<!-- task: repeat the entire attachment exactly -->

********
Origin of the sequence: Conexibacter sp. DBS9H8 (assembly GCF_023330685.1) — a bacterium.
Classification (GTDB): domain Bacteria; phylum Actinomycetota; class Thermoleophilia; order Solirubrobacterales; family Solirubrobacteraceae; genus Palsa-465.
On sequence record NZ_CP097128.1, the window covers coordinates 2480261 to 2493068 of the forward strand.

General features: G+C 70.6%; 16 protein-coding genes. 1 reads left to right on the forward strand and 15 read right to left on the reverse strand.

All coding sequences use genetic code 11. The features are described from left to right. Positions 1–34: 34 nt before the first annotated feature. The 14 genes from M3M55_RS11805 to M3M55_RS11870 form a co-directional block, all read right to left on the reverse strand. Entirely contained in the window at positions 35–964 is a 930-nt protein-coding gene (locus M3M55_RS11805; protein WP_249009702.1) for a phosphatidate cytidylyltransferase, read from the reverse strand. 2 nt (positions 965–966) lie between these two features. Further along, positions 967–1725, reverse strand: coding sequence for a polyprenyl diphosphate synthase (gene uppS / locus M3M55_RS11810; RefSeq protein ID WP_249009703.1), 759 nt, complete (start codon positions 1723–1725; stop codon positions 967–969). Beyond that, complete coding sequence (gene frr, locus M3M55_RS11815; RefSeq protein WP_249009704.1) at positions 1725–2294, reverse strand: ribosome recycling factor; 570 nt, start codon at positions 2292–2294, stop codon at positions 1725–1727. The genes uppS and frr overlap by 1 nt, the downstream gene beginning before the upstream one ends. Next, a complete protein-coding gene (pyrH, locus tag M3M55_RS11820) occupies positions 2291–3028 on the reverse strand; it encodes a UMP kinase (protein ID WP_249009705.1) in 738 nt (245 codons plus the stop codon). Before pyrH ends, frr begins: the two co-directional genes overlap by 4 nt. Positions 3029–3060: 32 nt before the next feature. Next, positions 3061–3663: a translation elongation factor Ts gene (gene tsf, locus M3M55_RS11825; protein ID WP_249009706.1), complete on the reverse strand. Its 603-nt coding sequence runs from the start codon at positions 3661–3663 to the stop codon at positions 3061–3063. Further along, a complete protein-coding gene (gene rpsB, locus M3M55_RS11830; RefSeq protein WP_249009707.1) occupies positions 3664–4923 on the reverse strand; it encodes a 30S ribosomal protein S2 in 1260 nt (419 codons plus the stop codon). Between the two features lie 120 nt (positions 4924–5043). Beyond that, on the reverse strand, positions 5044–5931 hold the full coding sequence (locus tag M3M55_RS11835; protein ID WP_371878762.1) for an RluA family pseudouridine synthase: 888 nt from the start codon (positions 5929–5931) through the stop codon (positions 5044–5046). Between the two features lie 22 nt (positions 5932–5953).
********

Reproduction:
Origin of the sequence: Conexibacter sp. DBS9H8 (assembly GCF_023330685.1) — a bacterium.
Classification (GTDB): domain Bacteria; phylum Actinomycetota; class Thermoleophilia; order Solirubrobacterales; family Solirubrobacteraceae; genus Palsa-465.
On sequence record NZ_CP097128.1, the window covers coordinates 2480261 to 2493068 of the forward strand.

General features: G+C 70.6%; 16 protein-coding genes. 1 reads left to right on the forward strand and 15 read right to left on the reverse strand.

All coding sequences use genetic code 11. The features are described from left to right. Positions 1–34: 34 nt before the first annotated feature. The 14 genes from M3M55_RS11805 to M3M55_RS11870 form a co-directional block, all read right to left on the reverse strand. Entirely contained in the window at positions 35–964 is a 930-nt protein-coding gene (locus M3M55_RS11805; protein WP_249009702.1) for a phosphatidate cytidylyltransferase, read from the reverse strand. 2 nt (positions 965–966) lie between these two features. Further along, positions 967–1725, reverse strand: coding sequence for a polyprenyl diphosphate synthase (gene uppS / locus M3M55_RS11810; RefSeq protein ID WP_249009703.1), 759 nt, complete (start codon positions 1723–1725; stop codon positions 967–969). Beyond that, complete coding sequence (gene frr, locus M3M55_RS11815; RefSeq protein WP_249009704.1) at positions 1725–2294, reverse strand: ribosome recycling factor; 570 nt, start codon at positions 2292–2294, stop codon at positions 1725–1727. The genes uppS and frr overlap by 1 nt, the downstream gene beginning before the upstream one ends. Next, a complete protein-coding gene (pyrH, locus tag M3M55_RS11820) occupies positions 2291–3028 on the reverse strand; it encodes a UMP kinase (protein ID WP_249009705.1) in 738 nt (245 codons plus the stop codon). Before pyrH ends, frr begins: the two co-directional genes overlap by 4 nt. Positions 3029–3060: 32 nt before the next feature. Next, positions 3061–3663: a translation elongation factor Ts gene (gene tsf, locus M3M55_RS11825; protein ID WP_249009706.1), complete on the reverse strand. Its 603-nt coding sequence runs from the start codon at positions 3661–3663 to the stop codon at positions 3061–3063. Further along, a complete protein-coding gene (gene rpsB, locus M3M55_RS11830; RefSeq protein WP_249009707.1) occupies positions 3664–4923 on the reverse strand; it encodes a 30S ribosomal protein S2 in 1260 nt (419 codons plus the stop codon). Between the two features lie 120 nt (positions 4924–5043). Beyond that, on the reverse strand, positions 5044–5931 hold the full coding sequence (locus tag M3M55_RS11835; protein ID WP_371878762.1) for an RluA family pseudouridine synthase: 888 nt from the start codon (positions 5929–5931) through the stop codon (positions 5044–5046). Between the two features lie 22 nt (positions 5932–5953).